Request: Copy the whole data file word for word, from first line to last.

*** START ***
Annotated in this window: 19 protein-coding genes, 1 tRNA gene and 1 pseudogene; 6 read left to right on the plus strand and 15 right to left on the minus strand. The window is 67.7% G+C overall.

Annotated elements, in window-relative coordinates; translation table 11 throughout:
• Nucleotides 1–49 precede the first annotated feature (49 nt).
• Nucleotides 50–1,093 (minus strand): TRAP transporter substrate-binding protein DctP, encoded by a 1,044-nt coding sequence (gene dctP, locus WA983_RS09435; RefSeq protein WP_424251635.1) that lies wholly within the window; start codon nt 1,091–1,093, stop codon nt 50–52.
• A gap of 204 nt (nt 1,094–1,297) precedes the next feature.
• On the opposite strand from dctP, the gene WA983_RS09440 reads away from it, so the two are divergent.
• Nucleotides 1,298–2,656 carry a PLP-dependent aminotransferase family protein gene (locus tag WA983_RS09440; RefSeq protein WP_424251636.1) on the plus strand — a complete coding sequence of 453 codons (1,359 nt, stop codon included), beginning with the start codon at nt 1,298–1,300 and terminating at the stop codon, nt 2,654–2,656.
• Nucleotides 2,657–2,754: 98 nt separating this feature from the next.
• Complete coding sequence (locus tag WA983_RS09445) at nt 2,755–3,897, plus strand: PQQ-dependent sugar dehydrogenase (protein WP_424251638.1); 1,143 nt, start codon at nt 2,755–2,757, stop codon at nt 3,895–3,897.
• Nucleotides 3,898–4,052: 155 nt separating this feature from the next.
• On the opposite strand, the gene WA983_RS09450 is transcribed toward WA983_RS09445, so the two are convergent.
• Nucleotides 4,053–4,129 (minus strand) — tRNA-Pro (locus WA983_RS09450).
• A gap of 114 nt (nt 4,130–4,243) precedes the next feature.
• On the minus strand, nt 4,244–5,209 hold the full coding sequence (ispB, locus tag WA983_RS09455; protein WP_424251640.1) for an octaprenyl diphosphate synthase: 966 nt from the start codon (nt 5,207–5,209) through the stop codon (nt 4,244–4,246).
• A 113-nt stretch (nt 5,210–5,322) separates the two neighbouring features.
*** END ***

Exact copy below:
Annotated in this window: 19 protein-coding genes, 1 tRNA gene and 1 pseudogene; 6 read left to right on the plus strand and 15 right to left on the minus strand. The window is 67.7% G+C overall.

Annotated elements, in window-relative coordinates; translation table 11 throughout:
• Nucleotides 1–49 precede the first annotated feature (49 nt).
• Nucleotides 50–1,093 (minus strand): TRAP transporter substrate-binding protein DctP, encoded by a 1,044-nt coding sequence (gene dctP, locus WA983_RS09435; RefSeq protein WP_424251635.1) that lies wholly within the window; start codon nt 1,091–1,093, stop codon nt 50–52.
• A gap of 204 nt (nt 1,094–1,297) precedes the next feature.
• On the opposite strand from dctP, the gene WA983_RS09440 reads away from it, so the two are divergent.
• Nucleotides 1,298–2,656 carry a PLP-dependent aminotransferase family protein gene (locus tag WA983_RS09440; RefSeq protein WP_424251636.1) on the plus strand — a complete coding sequence of 453 codons (1,359 nt, stop codon included), beginning with the start codon at nt 1,298–1,300 and terminating at the stop codon, nt 2,654–2,656.
• Nucleotides 2,657–2,754: 98 nt separating this feature from the next.
• Complete coding sequence (locus tag WA983_RS09445) at nt 2,755–3,897, plus strand: PQQ-dependent sugar dehydrogenase (protein WP_424251638.1); 1,143 nt, start codon at nt 2,755–2,757, stop codon at nt 3,895–3,897.
• Nucleotides 3,898–4,052: 155 nt separating this feature from the next.
• On the opposite strand, the gene WA983_RS09450 is transcribed toward WA983_RS09445, so the two are convergent.
• Nucleotides 4,053–4,129 (minus strand) — tRNA-Pro (locus WA983_RS09450).
• A gap of 114 nt (nt 4,130–4,243) precedes the next feature.
• On the minus strand, nt 4,244–5,209 hold the full coding sequence (ispB, locus tag WA983_RS09455; protein WP_424251640.1) for an octaprenyl diphosphate synthase: 966 nt from the start codon (nt 5,207–5,209) through the stop codon (nt 4,244–4,246).
• A 113-nt stretch (nt 5,210–5,322) separates the two neighbouring features.